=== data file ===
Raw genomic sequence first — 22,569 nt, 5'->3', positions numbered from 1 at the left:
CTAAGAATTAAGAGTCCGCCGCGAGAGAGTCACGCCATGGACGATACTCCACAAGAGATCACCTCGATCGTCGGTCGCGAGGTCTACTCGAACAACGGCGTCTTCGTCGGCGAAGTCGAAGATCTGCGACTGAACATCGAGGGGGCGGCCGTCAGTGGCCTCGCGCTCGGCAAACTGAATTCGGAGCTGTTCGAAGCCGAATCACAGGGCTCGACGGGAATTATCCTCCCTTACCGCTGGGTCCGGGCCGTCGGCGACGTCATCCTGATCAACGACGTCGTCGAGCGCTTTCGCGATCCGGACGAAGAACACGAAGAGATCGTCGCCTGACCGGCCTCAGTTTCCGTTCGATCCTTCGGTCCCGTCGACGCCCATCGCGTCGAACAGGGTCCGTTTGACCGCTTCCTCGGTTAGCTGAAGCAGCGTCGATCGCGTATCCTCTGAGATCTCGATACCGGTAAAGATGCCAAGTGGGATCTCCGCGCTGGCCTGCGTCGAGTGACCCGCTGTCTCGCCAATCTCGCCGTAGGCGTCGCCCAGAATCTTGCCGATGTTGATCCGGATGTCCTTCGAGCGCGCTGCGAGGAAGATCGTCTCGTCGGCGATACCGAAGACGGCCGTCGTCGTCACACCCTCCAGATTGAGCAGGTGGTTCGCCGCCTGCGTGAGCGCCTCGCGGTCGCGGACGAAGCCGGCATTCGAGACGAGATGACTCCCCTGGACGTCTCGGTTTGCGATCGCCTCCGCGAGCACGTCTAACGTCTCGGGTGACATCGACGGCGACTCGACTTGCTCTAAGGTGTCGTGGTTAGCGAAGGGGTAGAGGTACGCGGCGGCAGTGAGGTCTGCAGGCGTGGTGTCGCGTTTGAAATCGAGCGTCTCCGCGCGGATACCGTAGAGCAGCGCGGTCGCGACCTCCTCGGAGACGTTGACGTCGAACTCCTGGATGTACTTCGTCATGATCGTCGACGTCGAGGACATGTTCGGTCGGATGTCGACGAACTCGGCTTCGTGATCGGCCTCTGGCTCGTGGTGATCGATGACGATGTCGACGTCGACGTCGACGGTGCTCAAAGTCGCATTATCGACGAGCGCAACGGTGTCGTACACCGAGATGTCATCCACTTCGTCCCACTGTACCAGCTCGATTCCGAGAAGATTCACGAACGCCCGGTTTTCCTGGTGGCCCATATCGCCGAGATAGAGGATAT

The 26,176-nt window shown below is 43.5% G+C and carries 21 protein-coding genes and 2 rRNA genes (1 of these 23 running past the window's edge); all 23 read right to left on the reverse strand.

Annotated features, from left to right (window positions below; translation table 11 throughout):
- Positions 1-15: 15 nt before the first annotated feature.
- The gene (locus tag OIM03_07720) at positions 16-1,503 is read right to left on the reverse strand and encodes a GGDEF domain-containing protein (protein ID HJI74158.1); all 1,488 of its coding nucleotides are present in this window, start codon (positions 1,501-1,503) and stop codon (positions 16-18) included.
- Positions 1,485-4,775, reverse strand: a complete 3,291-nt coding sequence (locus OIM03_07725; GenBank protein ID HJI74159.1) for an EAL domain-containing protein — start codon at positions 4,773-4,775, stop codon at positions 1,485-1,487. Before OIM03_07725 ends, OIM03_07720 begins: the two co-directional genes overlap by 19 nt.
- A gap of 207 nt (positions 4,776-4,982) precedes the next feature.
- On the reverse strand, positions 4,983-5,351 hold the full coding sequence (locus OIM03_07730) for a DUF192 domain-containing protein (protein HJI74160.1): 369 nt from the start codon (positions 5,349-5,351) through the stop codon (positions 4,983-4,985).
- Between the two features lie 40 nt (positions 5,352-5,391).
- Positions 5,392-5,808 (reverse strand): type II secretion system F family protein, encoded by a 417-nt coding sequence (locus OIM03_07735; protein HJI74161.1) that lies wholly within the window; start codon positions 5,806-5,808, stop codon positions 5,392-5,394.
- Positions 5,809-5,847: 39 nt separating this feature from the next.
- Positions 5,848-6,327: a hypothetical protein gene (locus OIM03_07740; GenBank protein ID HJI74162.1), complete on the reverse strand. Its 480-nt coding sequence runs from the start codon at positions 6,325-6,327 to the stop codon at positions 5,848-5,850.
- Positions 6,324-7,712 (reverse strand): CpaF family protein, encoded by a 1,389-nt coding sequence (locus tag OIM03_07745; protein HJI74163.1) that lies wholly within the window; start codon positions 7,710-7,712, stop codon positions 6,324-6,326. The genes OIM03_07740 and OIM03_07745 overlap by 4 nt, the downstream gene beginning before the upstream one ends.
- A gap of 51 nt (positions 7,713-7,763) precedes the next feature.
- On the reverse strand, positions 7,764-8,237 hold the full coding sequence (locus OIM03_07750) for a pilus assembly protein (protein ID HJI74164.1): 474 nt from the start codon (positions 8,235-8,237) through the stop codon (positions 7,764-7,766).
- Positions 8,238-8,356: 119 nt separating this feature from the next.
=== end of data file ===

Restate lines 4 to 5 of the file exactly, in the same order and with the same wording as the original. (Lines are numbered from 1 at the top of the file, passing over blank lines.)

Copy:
Annotated features, from left to right (window positions below; translation table 11 throughout):
- Positions 1-15: 15 nt before the first annotated feature.